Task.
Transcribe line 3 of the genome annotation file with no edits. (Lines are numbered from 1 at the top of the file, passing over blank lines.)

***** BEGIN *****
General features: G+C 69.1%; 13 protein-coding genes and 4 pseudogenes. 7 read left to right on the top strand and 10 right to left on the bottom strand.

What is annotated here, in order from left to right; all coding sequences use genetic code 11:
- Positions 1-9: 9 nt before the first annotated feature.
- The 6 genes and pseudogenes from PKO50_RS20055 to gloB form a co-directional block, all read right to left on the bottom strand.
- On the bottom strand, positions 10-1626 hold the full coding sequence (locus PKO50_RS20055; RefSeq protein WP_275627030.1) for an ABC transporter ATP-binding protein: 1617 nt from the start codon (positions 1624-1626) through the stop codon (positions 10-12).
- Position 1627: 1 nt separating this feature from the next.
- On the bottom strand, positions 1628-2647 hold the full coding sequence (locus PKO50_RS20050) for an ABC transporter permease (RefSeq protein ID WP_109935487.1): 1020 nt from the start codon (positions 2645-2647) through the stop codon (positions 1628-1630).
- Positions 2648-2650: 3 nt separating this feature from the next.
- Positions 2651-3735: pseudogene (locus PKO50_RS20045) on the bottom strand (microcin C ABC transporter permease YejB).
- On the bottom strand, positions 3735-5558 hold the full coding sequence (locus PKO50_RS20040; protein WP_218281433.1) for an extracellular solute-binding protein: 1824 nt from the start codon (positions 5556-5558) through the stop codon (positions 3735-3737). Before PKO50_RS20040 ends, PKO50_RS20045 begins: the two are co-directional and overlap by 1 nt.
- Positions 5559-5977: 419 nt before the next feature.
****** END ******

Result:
- Positions 1-9: 9 nt before the first annotated feature.